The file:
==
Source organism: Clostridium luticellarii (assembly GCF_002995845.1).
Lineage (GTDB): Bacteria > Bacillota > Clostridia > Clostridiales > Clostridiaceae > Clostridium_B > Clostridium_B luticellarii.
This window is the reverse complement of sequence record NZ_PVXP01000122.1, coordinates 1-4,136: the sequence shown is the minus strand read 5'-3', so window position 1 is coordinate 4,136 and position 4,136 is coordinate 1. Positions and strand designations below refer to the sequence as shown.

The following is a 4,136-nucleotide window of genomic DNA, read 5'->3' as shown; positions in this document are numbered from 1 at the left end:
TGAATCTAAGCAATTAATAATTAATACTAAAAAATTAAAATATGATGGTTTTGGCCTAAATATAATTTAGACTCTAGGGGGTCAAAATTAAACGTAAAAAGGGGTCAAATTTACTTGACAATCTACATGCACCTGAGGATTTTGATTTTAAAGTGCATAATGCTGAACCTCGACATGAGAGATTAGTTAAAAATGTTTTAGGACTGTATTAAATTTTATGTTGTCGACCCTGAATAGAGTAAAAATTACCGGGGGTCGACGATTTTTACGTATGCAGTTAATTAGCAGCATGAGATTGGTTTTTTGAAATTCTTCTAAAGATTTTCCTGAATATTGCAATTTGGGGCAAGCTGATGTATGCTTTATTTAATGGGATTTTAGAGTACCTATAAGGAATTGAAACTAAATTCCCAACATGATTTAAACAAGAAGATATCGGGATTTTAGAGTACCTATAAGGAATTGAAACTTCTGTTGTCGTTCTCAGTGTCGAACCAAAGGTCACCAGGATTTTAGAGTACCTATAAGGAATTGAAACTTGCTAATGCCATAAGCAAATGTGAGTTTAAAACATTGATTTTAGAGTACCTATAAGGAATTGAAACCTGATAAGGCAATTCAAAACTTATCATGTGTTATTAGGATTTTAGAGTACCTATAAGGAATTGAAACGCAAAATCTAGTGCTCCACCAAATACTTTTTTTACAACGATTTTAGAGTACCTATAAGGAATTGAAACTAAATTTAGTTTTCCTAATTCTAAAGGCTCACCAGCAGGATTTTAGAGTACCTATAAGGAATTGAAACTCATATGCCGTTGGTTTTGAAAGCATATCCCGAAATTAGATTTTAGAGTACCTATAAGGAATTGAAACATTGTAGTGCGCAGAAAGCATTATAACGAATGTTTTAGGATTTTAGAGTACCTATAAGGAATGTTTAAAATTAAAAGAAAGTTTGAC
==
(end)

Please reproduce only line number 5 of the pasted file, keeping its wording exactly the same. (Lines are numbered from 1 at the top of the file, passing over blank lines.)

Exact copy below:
TGAATCTAAGCAATTAATAATTAATACTAAAAAATTAAAATATGATGGTTTTGGCCTAAATATAATTTAGACTCTAGGGGGTCAAAATTAAACGTAAAAAGGGGTCAAATTTACTTGACAATCTACATGCACCTGAGGATTTTGATTTTAAAGTGCATAATGCTGAACCTCGACATGAGAGATTAGTTAAAAATGTTTTAGGACTGTATTAAATTTTATGTTGTCGACCCTGAATAGAGTAAAAATTACCGGGGGTCGACGATTTTTACGTATGCAGTTAATTAGCAGCATGAGATTGGTTTTTTGAAATTCTTCTAAAGATTTTCCTGAATATTGCAATTTGGGGCAAGCTGATGTATGCTTTATTTAATGGGATTTTAGAGTACCTATAAGGAATTGAAACTAAATTCCCAACATGATTTAAACAAGAAGATATCGGGATTTTAGAGTACCTATAAGGAATTGAAACTTCTGTTGTCGTTCTCAGTGTCGAACCAAAGGTCACCAGGATTTTAGAGTACCTATAAGGAATTGAAACTTGCTAATGCCATAAGCAAATGTGAGTTTAAAACATTGATTTTAGAGTACCTATAAGGAATTGAAACCTGATAAGGCAATTCAAAACTTATCATGTGTTATTAGGATTTTAGAGTACCTATAAGGAATTGAAACGCAAAATCTAGTGCTCCACCAAATACTTTTTTTACAACGATTTTAGAGTACCTATAAGGAATTGAAACTAAATTTAGTTTTCCTAATTCTAAAGGCTCACCAGCAGGATTTTAGAGTACCTATAAGGAATTGAAACTCATATGCCGTTGGTTTTGAAAGCATATCCCGAAATTAGATTTTAGAGTACCTATAAGGAATTGAAACATTGTAGTGCGCAGAAAGCATTATAACGAATGTTTTAGGATTTTAGAGTACCTATAAGGAATGTTTAAAATTAAAAGAAAGTTTGAC